Many academics object to Koch grants but not government grants. As far as I can tell, the objections to the former apply with equal or greater force to the latter. Consider two:
1) The Kochs have committed injustices and accepting Koch money makes you complicit in those injustices, even if the funded project is wholly unrelated to them.
But of course the government has committed injustices; indeed, injustices far graver than anything the Kochs have been accused of (e.g. murdering people daily). Furthermore, most of what people find objectionable about the Kochs is their lobbying efforts. Yet the government should also bear some responsibility for seeking and accepting the influence of Koch money in that case. If you accept money as part of your murder for hire business, you are at least as morally blameworthy as the buyer.
Freiman’s argument overlooks one relevant possibility*: Suppose that both government and the Kochs have committed serious injustices. What distinguishes them is that government gets its funding primarily through taxation, that is, by force; the Charles Koch Foundation generally does not. Given this, a recipient of government funding has already been forced to pay into the revenue stream that funds her grant; a recipient of Koch funding has not. Put somewhat differently, taxation is constitutive of, and compounds, the injustice of government injustice. Government doesn’t just commit injustice (though it does); it performs unjust acts (full stop), and then forces both citizens and non-citizens to pay for the injustice it commits, thereby committing a second, second-order injustice. In general, Koch-type injustices exemplify the first, not the second type of injustice.
Suppose that injustice demands compensation, and that coercive injustice can be met with acts of defensive or compensatory counter-force. If so, it’s open to the recipient of government funding to accept it as compensation for injustices done to the recipient. That’s not (generally) true of recipients of Koch funding. Special cases aside, Koch isn’t forcing anyone to fund injustice. So it would be inappropriate to accept Koch money as compensation for such injustices. But government certainly is forcing everyone within its domain to pay for injustice. In taking government money, the recipient is making a reasonable attempt to take back (a small part of) what was coercively taken from her–and not just taken from her, but taken for nefarious ends. One couldn’t accept Koch funding on morally comparable grounds.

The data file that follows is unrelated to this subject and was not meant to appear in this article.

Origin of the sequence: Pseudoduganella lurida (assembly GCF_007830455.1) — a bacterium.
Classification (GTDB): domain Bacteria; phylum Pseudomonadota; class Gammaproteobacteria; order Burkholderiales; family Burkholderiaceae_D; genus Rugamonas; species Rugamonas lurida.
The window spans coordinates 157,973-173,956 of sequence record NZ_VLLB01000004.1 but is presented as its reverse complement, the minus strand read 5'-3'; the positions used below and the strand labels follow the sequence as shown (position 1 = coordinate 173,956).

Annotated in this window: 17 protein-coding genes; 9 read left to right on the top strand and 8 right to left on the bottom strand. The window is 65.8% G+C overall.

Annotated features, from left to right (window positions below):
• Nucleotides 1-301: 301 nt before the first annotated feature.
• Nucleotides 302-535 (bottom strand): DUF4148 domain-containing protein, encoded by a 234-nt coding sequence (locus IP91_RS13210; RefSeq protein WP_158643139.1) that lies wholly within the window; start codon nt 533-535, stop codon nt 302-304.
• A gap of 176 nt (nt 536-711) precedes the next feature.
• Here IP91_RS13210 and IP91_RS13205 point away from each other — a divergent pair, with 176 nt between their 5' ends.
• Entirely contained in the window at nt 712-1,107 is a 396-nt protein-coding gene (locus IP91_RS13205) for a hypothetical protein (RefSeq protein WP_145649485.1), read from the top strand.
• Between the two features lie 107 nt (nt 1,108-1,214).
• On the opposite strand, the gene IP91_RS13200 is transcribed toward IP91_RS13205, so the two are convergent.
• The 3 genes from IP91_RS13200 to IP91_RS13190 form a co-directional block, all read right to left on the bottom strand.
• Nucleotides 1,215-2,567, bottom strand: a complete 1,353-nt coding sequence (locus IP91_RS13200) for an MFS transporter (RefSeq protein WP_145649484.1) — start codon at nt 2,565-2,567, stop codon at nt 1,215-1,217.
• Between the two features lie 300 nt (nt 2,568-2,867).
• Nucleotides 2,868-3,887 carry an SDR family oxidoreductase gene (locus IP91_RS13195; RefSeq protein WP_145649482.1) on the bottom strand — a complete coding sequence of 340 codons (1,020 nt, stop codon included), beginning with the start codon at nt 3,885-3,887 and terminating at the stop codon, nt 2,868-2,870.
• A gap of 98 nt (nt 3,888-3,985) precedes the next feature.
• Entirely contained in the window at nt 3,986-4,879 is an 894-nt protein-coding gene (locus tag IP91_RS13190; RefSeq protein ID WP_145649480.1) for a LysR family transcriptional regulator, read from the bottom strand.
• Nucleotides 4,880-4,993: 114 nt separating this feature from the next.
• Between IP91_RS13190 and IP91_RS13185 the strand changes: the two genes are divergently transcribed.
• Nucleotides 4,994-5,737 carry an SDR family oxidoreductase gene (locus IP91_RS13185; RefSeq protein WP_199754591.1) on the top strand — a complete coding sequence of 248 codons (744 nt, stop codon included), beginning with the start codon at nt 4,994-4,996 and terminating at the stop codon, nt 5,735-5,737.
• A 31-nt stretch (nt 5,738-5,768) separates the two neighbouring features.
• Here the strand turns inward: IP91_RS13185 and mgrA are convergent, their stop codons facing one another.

It’s not clear to me how many people actually do accept government funding as rectification for past injustices. And if you did, it seems to me that you’d be obliged to do so in good faith: you could permissibly take the money as compensation only if you were willing to say in public that you were taking it for that reason. But assuming the right motivation and follow-through by the would-be recipient, the distinction between government grants and Koch grants is there, as is the distinctive reason for taking the former.
I don’t mean to suggest, incidentally, that the “argument from compensation” is an all-things-considered argument in favor of accepting grant money from the government. Personally, I try to steer clear of both government and Koch funding. But that’s a complex matter we needn’t discuss here. All I mean to suggest is that the argument from compensation meets Freiman’s challenge head-on: it differentiates the one kind of funding from the other, and provides a plausible (if defeasible) reason for accepting the one but not the other. That’s all my argument needs, and why his argument fails.
*To the best of my knowledge, a version of the argument for reparations (as stated in the post) was first made by Ayn Rand, in her essay “The Question of Scholarships,” reprinted in The Voice of Reason. Rand aside, Robert Nozick famously argues for reparations for past injustices in Anarchy, State, and Utopia, and, also (less famously) for compensation for preventive detention by government. I’ve discussed Nozick’s arguments here, and here, and by implication, here and here.
As Roderick Long points out in the comments of one of the preceding posts, Murray Rothbard makes arguments for reparations as well. It’s not clear to me whether Rothbard would accept the reasoning I present above. As Roderick puts it:
See also Rothbard’s “Confiscation and the Homestead Principle” in the 15 June 1969 issue of Libertarian Forum, where he discusses how to apply principles of restitution to state universities and to the military-industrial complex. (And the other two pieces in that issue, one by Rothbard and one by Hess, are also relevant.)
Rothbard’s approach is not precisely the same as Nozick’s, but it can certainly be used equally to make a case for reparations.
(For related issues, see Carl Watner on Indian land claims.)